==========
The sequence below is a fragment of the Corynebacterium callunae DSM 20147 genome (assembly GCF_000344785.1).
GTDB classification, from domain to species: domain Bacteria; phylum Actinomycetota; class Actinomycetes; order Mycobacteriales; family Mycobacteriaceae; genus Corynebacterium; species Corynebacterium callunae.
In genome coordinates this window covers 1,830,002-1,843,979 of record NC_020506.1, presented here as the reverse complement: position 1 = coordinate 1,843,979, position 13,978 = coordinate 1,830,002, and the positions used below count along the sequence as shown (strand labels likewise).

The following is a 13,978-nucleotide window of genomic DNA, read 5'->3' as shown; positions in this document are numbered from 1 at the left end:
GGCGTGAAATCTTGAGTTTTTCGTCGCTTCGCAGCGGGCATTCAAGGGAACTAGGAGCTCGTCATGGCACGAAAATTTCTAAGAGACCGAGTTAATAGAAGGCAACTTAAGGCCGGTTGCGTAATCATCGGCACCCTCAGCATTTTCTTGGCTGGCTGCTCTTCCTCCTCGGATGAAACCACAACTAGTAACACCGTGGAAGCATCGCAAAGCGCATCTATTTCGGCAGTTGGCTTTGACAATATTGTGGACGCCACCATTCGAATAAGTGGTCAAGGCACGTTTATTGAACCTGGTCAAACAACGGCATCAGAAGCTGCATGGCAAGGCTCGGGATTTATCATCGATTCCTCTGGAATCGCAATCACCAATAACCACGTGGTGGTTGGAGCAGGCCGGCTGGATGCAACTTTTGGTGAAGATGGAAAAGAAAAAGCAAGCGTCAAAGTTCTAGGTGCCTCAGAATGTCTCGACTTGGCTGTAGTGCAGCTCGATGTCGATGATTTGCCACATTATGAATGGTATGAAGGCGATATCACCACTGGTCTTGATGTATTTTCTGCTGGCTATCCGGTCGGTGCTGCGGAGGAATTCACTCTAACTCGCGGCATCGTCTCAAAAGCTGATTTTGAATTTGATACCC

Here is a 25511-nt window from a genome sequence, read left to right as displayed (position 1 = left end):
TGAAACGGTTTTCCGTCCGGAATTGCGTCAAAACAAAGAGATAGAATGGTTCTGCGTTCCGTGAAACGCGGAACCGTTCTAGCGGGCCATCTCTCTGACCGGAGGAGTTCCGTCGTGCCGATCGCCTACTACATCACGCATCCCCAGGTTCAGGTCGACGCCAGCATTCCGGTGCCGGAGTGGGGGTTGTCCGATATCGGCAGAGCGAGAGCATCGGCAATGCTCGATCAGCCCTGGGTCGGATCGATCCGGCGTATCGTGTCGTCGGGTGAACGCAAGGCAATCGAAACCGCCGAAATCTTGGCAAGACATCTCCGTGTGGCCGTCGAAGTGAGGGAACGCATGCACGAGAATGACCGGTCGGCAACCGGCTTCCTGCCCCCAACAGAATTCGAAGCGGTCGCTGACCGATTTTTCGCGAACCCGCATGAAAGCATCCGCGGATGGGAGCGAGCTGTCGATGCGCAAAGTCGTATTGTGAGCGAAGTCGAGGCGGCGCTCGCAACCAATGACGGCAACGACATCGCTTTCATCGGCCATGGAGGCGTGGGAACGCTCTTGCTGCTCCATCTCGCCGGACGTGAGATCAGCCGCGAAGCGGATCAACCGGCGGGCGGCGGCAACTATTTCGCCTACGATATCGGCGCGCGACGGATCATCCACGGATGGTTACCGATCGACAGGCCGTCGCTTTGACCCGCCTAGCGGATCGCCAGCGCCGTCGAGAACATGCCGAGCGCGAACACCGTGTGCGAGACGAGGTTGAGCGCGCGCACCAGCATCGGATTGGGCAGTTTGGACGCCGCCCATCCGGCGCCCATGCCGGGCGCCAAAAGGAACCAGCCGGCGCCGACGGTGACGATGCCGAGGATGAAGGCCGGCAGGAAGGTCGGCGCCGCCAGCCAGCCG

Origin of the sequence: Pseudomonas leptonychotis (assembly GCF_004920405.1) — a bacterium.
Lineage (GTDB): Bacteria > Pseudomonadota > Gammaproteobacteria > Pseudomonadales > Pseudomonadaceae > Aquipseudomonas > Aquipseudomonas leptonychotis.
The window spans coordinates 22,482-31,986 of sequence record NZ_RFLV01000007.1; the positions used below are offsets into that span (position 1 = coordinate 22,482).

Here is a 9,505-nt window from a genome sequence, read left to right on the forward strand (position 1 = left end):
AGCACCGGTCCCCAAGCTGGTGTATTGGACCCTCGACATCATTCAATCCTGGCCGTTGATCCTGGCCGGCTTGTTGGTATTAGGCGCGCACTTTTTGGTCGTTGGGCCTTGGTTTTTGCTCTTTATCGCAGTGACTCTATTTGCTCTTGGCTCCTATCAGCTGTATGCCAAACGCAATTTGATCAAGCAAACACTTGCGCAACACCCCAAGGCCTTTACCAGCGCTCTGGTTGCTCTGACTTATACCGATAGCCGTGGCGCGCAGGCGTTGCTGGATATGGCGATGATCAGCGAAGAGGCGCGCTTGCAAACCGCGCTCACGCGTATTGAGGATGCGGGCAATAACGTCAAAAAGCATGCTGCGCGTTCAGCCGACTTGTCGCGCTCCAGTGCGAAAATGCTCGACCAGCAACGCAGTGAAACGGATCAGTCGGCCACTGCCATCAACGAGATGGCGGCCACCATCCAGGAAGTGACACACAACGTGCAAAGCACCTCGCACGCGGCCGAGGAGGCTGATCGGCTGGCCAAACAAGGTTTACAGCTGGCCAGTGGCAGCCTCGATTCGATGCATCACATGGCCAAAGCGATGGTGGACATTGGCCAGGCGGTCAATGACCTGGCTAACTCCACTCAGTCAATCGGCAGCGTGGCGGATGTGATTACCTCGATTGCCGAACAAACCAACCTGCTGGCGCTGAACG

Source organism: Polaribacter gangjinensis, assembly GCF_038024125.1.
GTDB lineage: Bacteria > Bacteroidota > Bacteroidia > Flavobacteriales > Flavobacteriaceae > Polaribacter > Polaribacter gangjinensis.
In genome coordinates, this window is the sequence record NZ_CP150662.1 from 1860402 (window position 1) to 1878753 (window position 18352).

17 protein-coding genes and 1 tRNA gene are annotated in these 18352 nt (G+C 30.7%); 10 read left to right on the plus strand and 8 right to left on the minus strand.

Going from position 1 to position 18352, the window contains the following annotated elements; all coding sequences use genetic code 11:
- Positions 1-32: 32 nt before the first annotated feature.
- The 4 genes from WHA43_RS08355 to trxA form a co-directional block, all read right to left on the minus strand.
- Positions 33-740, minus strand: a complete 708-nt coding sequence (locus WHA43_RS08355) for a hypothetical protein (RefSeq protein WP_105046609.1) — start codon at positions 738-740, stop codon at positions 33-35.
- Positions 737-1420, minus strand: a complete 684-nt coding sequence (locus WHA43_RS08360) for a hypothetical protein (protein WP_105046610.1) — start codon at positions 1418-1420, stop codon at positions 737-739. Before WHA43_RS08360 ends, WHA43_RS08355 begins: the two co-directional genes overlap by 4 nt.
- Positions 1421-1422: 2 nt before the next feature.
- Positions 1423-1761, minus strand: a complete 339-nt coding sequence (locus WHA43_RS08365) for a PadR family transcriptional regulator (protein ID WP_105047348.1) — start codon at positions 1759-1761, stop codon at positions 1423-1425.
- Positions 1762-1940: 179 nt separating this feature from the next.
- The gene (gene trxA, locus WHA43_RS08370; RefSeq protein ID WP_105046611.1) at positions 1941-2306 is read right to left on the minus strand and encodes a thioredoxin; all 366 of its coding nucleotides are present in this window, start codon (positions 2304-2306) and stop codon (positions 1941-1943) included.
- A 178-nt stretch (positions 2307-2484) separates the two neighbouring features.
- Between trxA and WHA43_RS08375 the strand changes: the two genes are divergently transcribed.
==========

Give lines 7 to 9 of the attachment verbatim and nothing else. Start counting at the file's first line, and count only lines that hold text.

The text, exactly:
TGAAACGGTTTTCCGTCCGGAATTGCGTCAAAACAAAGAGATAGAATGGTTCTGCGTTCCGTGAAACGCGGAACCGTTCTAGCGGGCCATCTCTCTGACCGGAGGAGTTCCGTCGTGCCGATCGCCTACTACATCACGCATCCCCAGGTTCAGGTCGACGCCAGCATTCCGGTGCCGGAGTGGGGGTTGTCCGATATCGGCAGAGCGAGAGCATCGGCAATGCTCGATCAGCCCTGGGTCGGATCGATCCGGCGTATCGTGTCGTCGGGTGAACGCAAGGCAATCGAAACCGCCGAAATCTTGGCAAGACATCTCCGTGTGGCCGTCGAAGTGAGGGAACGCATGCACGAGAATGACCGGTCGGCAACCGGCTTCCTGCCCCCAACAGAATTCGAAGCGGTCGCTGACCGATTTTTCGCGAACCCGCATGAAAGCATCCGCGGATGGGAGCGAGCTGTCGATGCGCAAAGTCGTATTGTGAGCGAAGTCGAGGCGGCGCTCGCAACCAATGACGGCAACGACATCGCTTTCATCGGCCATGGAGGCGTGGGAACGCTCTTGCTGCTCCATCTCGCCGGACGTGAGATCAGCCGCGAAGCGGATCAACCGGCGGGCGGCGGCAACTATTTCGCCTACGATATCGGCGCGCGACGGATCATCCACGGATGGTTACCGATCGACAGGCCGTCGCTTTGACCCGCCTAGCGGATCGCCAGCGCCGTCGAGAACATGCCGAGCGCGAACACCGTGTGCGAGACGAGGTTGAGCGCGCGCACCAGCATCGGATTGGGCAGTTTGGACGCCGCCCATCCGGCGCCCATGCCGGGCGCCAAAAGGAACCAGCCGGCGCCGACGGTGACGATGCCGAGGATGAAGGCCGGCAGGAAGGTCGGCGCCGCCAGCCAGCCG

Origin of the sequence: Pseudomonas leptonychotis (assembly GCF_004920405.1) — a bacterium.
Lineage (GTDB): Bacteria > Pseudomonadota > Gammaproteobacteria > Pseudomonadales > Pseudomonadaceae > Aquipseudomonas > Aquipseudomonas leptonychotis.